I am new to JSP so I apologize if this is a trivial question. I have looked for an answer to this a fair bit and have experimented to try to see if I could get it to work but am still unable to. What I want to do is close the main application (brower) window for my JSP system when the user selects logout form the navigation menu. What it does now is to inactivate the session (good) but it doesn't close the window. If the user clicks on another menu item, a "min-version" of the original login window pops up in the main frame (bad). The code for my logout is:
I know these are kludgey, especially because I've been hacking them for awhile so leftover stuff may still be in them. I borrowed the invalidate.jsp as a separate program idea from a former poster to this forum. I originally had it in my logout.jsp
Thanks very much in advance for any help. farmkitty
Would the browser type matter? I'm trying on MacOS X using Safari browser. My JSP backend is running on Solaris (Oracle database backend).
Thanks for the help. Let me think about that one because actually it just opens the initial window in the center frame of the application. This happens even if I just call the index.jsp from the tree.js menu item "logout". *sigh*
I just wish the session would invalidate AND the window would close. Otherqise, if the person logs on from the frame the application comes up with the main frame including a new small version of the side navigation menu. It's not usable. If they log out again and log back in, it makes a third version inside the outer two.
Joined: Sep 30, 2003
Oh, I just saw Bear's comment about clowsing the browser on the user. What I want to do is totally close the application if the user clicks on "logout" on the navigation menu (xtree.js). It would be ideal if they chose "logout" and it invalidated the session and then gave then the entire screen as a login as they see if they type the URL to log on in the first place but that's optional. The users are all the members of our lab ( about 20). I just want to be sure that they aren't still active in the application after they've logged out and also that they don't get a kludge of screen real estate with the old navigation menu on the left and successively smaller versions within the original.
Joined: Sep 30, 2003
In case I wasn't clear:
What I have at this point is a new window opening that allows users to login again and the page is fine (without frames). What I want to do is have the original window close (the one where they had logged out). The code I have is:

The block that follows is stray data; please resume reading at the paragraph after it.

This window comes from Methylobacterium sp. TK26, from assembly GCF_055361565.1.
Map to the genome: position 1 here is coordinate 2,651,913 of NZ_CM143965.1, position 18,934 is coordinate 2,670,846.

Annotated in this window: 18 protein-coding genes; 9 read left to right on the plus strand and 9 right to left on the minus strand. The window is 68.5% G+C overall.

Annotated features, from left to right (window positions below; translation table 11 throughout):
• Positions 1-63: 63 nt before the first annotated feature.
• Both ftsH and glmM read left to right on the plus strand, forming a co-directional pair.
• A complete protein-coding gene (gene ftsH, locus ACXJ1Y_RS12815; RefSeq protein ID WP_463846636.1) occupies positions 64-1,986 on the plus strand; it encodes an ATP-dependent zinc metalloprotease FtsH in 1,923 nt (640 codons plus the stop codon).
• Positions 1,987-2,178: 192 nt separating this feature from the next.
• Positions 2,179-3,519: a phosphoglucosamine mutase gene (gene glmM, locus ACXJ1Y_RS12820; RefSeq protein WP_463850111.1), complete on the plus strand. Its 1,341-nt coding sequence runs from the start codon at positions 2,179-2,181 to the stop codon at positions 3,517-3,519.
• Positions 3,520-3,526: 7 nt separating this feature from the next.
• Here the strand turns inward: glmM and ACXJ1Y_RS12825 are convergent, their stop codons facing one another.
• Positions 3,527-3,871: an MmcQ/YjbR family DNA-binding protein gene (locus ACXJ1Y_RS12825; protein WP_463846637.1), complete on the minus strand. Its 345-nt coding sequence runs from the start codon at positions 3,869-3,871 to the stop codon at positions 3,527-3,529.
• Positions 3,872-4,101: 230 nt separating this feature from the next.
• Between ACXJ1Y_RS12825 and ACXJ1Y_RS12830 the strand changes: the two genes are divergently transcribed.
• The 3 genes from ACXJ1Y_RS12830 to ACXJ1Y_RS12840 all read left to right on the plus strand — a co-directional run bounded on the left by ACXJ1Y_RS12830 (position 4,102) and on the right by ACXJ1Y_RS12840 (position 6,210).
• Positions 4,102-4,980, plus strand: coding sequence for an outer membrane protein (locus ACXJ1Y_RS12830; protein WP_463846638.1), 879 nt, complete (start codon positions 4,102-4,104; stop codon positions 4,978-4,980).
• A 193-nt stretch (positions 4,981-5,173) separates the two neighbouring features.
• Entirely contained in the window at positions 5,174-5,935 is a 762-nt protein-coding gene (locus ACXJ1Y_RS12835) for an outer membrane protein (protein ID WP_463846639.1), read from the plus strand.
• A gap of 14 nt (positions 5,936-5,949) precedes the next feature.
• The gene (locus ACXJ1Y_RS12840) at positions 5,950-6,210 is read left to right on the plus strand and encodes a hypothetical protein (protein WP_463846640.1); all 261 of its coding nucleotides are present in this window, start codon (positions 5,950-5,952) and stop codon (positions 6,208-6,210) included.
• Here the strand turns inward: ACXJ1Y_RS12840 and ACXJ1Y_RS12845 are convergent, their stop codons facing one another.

<%@ page language="java" %> <html> <head></head> <body on_Load="window.open('index.jsp?reason=nologin');mainframe.close();topframe.close();leftframe.close()"> <% %> </body> </html> (I had to add the underscore to the "onload" to be able to post this)
I even read something that made it sound like you couldn't close the original window
I hope that's not true.
Thanks very much for your help so far and your anticipated help.
Joined: Sep 30, 2003
Hi, does anyone know the answer to this one? My last message's question: Can the original window be closed? Thanks!
Hi. Have I asked this question in the wrong forum? I'm a beginner and I don't understand the latest response. Should I ask this in the beginner Java forum? If this is the right spot, would somebody be able to give me a code sample to help me close the original window (the new one displays the original non-frame login window), or, as the latest response suggests (sounds good but I don't know how to do it) - redisplay the contents of the first window without frames, just the original login window.
Yes, this is the right place. But to tell you the truth, I really have no idea what it is you are really trying to accomplish, and I don't have the time to go back and try to piece it all together from the previous reponses. Perhaps you can start out again and carefully describe your window and page hierarchies, and what it is you are trying to do with it. From previous discussions, I can't tell which windows and pages you are referring to in your questions. [ July 13, 2004: Message edited by: Bear Bibeault ]